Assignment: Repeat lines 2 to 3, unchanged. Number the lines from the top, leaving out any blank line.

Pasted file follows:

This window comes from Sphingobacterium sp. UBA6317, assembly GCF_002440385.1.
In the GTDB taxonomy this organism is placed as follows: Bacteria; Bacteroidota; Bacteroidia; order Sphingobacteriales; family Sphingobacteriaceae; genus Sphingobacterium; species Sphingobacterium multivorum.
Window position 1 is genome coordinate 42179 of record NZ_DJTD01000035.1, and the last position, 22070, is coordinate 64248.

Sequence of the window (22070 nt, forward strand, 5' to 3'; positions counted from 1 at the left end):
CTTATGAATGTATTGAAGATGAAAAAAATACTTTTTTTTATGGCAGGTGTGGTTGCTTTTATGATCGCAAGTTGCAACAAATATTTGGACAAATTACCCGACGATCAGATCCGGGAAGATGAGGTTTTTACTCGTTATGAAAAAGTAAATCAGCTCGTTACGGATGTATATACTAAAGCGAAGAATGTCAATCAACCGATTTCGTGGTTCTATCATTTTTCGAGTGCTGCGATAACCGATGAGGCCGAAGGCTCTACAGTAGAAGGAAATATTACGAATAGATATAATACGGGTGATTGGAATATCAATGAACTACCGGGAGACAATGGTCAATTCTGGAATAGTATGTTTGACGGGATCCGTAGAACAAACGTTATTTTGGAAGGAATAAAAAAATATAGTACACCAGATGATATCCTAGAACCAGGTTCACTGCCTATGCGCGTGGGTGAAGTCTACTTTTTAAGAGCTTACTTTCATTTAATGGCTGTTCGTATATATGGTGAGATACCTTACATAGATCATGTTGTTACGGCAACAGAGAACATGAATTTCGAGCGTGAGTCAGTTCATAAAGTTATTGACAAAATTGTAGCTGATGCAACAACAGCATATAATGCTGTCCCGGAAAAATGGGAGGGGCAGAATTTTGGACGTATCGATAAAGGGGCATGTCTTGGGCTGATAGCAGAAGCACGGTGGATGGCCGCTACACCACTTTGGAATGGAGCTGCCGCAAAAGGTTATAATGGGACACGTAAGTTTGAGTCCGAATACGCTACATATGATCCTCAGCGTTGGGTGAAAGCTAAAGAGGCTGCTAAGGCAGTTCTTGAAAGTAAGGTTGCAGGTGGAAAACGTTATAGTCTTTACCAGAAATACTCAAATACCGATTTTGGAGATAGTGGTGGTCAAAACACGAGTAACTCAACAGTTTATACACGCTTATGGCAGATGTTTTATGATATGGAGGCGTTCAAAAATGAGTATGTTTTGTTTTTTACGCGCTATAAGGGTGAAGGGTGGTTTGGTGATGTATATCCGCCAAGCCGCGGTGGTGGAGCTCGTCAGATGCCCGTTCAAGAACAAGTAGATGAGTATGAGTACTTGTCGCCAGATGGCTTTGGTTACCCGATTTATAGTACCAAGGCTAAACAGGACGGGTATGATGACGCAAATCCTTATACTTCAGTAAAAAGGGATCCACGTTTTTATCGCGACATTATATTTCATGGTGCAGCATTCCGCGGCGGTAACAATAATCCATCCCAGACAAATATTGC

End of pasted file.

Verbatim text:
In the GTDB taxonomy this organism is placed as follows: Bacteria; Bacteroidota; Bacteroidia; order Sphingobacteriales; family Sphingobacteriaceae; genus Sphingobacterium; species Sphingobacterium multivorum.
Window position 1 is genome coordinate 42179 of record NZ_DJTD01000035.1, and the last position, 22070, is coordinate 64248.